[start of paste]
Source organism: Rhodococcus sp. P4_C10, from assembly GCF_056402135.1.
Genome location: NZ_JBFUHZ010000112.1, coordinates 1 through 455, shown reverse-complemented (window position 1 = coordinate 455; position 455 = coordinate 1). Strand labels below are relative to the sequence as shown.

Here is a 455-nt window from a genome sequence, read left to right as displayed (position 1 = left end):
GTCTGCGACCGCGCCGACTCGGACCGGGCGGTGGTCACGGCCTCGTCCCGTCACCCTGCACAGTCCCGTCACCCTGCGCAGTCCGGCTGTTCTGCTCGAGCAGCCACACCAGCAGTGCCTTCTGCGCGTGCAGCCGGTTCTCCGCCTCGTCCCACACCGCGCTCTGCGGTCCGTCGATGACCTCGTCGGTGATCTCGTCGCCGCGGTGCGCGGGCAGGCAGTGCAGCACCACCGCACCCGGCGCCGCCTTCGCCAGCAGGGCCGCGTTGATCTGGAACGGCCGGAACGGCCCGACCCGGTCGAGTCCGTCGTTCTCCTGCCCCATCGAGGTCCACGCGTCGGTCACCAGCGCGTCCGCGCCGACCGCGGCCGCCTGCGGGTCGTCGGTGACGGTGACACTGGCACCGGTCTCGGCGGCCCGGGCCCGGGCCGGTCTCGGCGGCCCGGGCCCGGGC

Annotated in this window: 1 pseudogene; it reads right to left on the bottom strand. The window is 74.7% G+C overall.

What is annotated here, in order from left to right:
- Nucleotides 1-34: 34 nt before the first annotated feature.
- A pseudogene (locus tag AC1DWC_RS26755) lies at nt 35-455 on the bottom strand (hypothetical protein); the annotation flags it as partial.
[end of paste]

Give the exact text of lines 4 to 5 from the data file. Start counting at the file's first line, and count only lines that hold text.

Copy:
GTCTGCGACCGCGCCGACTCGGACCGGGCGGTGGTCACGGCCTCGTCCCGTCACCCTGCACAGTCCCGTCACCCTGCGCAGTCCGGCTGTTCTGCTCGAGCAGCCACACCAGCAGTGCCTTCTGCGCGTGCAGCCGGTTCTCCGCCTCGTCCCACACCGCGCTCTGCGGTCCGTCGATGACCTCGTCGGTGATCTCGTCGCCGCGGTGCGCGGGCAGGCAGTGCAGCACCACCGCACCCGGCGCCGCCTTCGCCAGCAGGGCCGCGTTGATCTGGAACGGCCGGAACGGCCCGACCCGGTCGAGTCCGTCGTTCTCCTGCCCCATCGAGGTCCACGCGTCGGTCACCAGCGCGTCCGCGCCGACCGCGGCCGCCTGCGGGTCGTCGGTGACGGTGACACTGGCACCGGTCTCGGCGGCCCGGGCCCGGGCCGGTCTCGGCGGCCCGGGCCCGGGC

Annotated in this window: 1 pseudogene; it reads right to left on the bottom strand. The window is 74.7% G+C overall.